Before Old Hopewell became a district-wide meeting space, the building served as the District’s segregated school for African American students from 1922 to 1966.

Although African-American students received an education as part of Round Rock ISD as early as 1914, Jim Crow laws regulated separate school facilities for white and black students. Rented churches and community spaces within Round Rock’s black community usually served as classrooms.

A permanent, District owned building specifically used to serve black students was first mentioned during the June 6, 1921 Minutes of the Board of Trustees. The location was determined to be the southwest corner of McNeil Road and what is now IH-35.

The Minutes note that “Jack Jordan, O.L. Brady, and C.D. Anderson were appointed as a committee to look into the building proposition of the negro [sic] school aided by the Rosenthal [sic] Fund, and make application to receive aid from said fund.”

The Rosenwald Fund began in 1912 as an initiative begun by Sears & Roebuck President Julius Rosenwald, a Jewish immigrant from Germany. His funding aided in the constructed schools in the American South for African American students. A collaborative project created by Rosenwald and Booker T. Washington, founder of the Tuskegee Institute (where Rosenwald was a trustee), was to change the course of black education in the South.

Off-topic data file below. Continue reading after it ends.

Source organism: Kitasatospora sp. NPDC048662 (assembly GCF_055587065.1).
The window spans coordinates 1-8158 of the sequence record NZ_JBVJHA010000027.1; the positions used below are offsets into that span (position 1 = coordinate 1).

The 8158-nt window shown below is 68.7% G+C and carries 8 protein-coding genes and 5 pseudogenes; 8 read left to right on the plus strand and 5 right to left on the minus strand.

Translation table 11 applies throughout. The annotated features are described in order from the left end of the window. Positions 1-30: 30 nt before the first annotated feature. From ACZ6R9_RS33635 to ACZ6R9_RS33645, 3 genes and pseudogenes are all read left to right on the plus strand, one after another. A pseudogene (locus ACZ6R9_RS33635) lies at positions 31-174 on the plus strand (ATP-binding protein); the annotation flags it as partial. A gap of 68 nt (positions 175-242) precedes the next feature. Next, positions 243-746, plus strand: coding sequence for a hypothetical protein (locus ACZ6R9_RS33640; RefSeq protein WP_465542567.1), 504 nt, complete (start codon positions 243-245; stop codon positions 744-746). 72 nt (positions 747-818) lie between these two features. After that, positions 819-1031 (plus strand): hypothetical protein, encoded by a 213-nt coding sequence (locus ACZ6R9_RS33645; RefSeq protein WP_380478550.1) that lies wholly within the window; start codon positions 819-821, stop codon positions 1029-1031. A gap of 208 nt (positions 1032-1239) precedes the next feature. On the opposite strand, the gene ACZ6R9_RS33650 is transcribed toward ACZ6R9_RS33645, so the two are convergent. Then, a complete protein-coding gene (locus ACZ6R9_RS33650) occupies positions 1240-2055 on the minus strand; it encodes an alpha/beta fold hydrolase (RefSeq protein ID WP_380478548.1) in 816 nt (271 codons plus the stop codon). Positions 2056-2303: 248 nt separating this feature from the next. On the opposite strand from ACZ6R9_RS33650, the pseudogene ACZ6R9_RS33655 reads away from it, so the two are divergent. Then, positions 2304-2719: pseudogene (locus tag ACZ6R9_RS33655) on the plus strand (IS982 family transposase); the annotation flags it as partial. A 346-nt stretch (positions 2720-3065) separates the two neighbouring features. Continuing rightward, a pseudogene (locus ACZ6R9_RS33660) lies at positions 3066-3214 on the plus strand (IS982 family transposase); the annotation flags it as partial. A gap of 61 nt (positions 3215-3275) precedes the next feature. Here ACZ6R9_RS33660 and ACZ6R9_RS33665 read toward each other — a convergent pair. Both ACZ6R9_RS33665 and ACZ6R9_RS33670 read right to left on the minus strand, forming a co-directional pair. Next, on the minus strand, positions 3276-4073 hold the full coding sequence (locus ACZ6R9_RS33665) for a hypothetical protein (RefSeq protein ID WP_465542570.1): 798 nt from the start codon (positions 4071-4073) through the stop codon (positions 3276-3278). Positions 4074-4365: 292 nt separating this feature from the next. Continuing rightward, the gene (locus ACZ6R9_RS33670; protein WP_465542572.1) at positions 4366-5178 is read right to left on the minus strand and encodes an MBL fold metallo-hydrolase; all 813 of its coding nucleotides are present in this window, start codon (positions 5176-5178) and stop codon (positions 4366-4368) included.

The Board of Trustees Meeting Minutes on July 5, 1921 stated, “The committee on the Negro school building made the report that the Rosenthal Fund would pay $1200.00 on a new building to cost aproximately [sic] $1800.00, which report was accepted.” and “O.L. Brady and Jack Jordan were appointed as a committee to see Wade Sauls and Dick Caldwell about signing the building note, to be given as part payment for the new school house.”

On May 8, 1922, C.E. Johnson was hired as principal for the negro [sic] school for the 1920-1923 term at a salary of $80.00 per month for six months. M.A. Starks was elected teacher in the negro [sic] school at a salary of 55.00 per month for six months service. The school opened during the fall of 1922.

By 1928, one in every five black schools in the South had been constructed using aid from the Rosenwald Fund. By 1932, Rosenwald Fund schools accommodated a third of the Southern black school population across fifteen states.

Rosenwald schools were planned by Tuskegee professors and buildings were designed based on the direction of the entryway. Because rural communities often lacked electricity, the schools generally had to rely on daylight, so placement of the building and planning for the windows made all the difference in the length of useful daylight for a classroom.

In Round Rock ISD one principal and one teacher divided the teaching duties for students who represented nine different grades. As attendance grew, grades one through ten were clustered into four groups for instruction: first through third, fourth through sixth, and two classes for grades seven through ten which made up the high school at that time. In 1928, the school year was lengthened to seven months, and this remained the school term for many years.